cover image WINDFALLS


Jean Hegland, . . Atria, $25 (352pp) ISBN 978-0-7434-7007-0

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WINDFALLS Jean Hegland . Atria , $25 (352p) ISBN 0-7434-7007-9

The decision whether or not to keep a child alters the lives of two young, single women in this moving if rather programmatic second novel by Hegland (Into the Forest ). Telling parallel stories that ultimately converge, Hegland explores the value of work, art, family ties and the singular bond between women and their children. Anna, a graduate photography student, has an abortion, eventually marries and has two children; Cerise, a high school sophomore, keeps her baby, raises it on her own, ekes out a living and later has another child. In following the course of their very different lives, Hegland describes a full range of maternal emotions and experiences—the mind-numbing exhaustion; the weight of responsibility; the fierce desire to protect; the boundless joys and heartbreaking sorrows. When a tragic fire results in the death of Cerise's second child and the loss of her home, Hegland illuminates the plight of homeless people and demonstrates how easy it is to lose one's sense of self. Cerise hides behind a new identity, as "Honey," and finds a job at a day-care center, where her resolve and sense of purpose in the face of heart-shattering grief are remarkable. Meanwhile, Anna's life is upended when her husband's sudden unemployment forces a move to California from her family's Washington homestead. Circumstances force her back into the workforce, and Hegland brings fresh insight to the struggle working mothers face in juggling home life with their careers. When Honey becomes a caretaker for Anna's two young children, a curious bond develops between Anna and Honey as the two women strive to find a sense of purpose in their lives. The result is a powerful, life-changing experience for both of them, bringing Hegland's novel to a poignant, thought-provoking conclusion. (Apr.)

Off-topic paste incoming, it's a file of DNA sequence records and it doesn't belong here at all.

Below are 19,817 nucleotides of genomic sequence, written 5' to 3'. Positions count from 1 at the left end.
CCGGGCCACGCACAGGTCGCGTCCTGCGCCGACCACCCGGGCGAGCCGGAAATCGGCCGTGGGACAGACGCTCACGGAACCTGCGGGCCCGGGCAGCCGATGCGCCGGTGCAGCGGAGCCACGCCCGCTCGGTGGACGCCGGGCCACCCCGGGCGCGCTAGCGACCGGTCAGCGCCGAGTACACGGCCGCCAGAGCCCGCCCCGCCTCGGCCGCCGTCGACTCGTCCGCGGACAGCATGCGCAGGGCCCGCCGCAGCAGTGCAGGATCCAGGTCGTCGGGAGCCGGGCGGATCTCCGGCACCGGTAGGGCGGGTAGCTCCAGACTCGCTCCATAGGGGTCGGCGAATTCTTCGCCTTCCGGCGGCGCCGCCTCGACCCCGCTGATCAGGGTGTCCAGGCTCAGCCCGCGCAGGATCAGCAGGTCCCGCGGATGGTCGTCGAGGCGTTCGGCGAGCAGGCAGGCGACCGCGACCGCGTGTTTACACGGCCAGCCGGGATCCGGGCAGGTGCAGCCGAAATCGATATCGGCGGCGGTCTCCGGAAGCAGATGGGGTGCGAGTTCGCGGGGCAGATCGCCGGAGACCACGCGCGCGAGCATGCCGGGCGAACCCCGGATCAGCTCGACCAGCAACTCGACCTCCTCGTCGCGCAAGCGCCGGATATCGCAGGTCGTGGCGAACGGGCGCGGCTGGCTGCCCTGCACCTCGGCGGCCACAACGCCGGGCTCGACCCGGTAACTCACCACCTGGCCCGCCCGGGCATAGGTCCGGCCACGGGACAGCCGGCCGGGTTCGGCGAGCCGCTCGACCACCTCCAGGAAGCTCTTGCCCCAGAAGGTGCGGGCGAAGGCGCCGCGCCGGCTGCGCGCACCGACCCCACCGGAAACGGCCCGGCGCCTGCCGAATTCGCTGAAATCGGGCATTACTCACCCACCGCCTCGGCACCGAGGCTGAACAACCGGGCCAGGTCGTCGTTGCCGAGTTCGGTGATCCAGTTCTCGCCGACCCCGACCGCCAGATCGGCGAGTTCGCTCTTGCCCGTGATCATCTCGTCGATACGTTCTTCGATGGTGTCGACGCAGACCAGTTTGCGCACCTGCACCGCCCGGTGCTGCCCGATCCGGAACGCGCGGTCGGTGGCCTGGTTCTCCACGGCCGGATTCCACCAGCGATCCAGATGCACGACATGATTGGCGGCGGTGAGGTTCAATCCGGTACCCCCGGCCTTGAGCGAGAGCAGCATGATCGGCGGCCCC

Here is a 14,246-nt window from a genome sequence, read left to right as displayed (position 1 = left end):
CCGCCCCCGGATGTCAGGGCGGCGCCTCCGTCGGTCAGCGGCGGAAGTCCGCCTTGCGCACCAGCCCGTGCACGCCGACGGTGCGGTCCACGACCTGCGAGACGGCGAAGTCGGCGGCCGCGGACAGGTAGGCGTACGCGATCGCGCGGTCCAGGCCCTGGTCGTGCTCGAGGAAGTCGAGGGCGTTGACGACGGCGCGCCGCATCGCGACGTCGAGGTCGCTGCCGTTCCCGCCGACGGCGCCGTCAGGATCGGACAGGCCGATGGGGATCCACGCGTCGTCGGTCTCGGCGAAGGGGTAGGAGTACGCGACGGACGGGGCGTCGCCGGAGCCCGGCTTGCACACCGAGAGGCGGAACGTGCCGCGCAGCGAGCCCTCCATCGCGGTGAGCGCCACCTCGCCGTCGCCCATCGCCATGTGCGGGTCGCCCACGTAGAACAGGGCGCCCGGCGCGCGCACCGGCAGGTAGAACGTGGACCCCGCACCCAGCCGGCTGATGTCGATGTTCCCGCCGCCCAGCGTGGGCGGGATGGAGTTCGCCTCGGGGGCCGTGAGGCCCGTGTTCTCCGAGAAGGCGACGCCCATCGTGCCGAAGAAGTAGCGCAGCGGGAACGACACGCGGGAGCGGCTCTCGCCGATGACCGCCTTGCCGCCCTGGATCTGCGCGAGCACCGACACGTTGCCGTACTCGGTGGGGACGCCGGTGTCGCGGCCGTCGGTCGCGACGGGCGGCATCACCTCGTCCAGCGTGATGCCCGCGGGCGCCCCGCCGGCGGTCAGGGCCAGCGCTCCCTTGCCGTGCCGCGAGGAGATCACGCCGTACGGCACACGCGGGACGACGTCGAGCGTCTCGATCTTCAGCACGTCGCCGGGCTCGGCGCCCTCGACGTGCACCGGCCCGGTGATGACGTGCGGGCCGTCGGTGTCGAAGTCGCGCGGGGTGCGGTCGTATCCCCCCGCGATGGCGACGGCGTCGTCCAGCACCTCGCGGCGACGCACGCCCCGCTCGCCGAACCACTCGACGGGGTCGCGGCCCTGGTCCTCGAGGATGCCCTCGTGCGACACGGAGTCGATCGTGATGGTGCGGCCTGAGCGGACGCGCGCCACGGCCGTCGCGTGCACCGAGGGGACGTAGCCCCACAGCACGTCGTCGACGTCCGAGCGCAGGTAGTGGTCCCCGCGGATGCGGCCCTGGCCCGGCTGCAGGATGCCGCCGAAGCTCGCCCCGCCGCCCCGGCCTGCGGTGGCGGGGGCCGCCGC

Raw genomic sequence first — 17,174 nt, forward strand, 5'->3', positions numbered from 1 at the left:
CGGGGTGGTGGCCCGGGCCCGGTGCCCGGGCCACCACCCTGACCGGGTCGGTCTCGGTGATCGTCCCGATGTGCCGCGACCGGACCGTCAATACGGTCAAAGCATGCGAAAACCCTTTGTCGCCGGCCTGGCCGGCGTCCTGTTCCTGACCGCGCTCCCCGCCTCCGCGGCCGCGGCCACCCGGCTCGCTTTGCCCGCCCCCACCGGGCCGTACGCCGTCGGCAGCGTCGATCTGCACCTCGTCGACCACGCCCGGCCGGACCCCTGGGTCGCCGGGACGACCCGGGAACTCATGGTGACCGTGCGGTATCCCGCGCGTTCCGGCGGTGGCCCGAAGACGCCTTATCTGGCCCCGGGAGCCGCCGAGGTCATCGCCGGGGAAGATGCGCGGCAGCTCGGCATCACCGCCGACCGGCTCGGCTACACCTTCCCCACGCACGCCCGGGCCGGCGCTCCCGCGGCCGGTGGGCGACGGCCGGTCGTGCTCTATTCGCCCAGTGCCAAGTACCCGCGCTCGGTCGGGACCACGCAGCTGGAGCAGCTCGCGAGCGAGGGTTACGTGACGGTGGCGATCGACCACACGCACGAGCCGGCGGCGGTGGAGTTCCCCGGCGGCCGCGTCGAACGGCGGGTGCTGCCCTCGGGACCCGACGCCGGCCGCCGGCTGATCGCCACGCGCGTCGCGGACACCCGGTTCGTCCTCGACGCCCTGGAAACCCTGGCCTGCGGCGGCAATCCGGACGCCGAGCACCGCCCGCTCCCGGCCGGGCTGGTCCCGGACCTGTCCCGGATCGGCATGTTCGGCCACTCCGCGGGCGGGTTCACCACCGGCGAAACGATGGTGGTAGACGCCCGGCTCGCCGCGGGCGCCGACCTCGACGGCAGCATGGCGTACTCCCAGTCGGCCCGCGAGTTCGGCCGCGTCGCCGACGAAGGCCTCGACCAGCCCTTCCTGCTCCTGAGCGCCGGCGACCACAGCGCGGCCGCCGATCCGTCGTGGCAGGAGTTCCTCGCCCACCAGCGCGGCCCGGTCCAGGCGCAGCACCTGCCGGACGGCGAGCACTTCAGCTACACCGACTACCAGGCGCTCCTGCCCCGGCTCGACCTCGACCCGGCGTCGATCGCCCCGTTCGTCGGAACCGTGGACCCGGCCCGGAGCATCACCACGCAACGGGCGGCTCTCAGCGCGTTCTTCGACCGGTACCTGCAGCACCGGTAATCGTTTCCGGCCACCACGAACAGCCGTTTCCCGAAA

Forecast: Hegland's unswerving focus on social issues—the cost of motherhood, the plight of the homeless—makes this a good prospect for reading groups.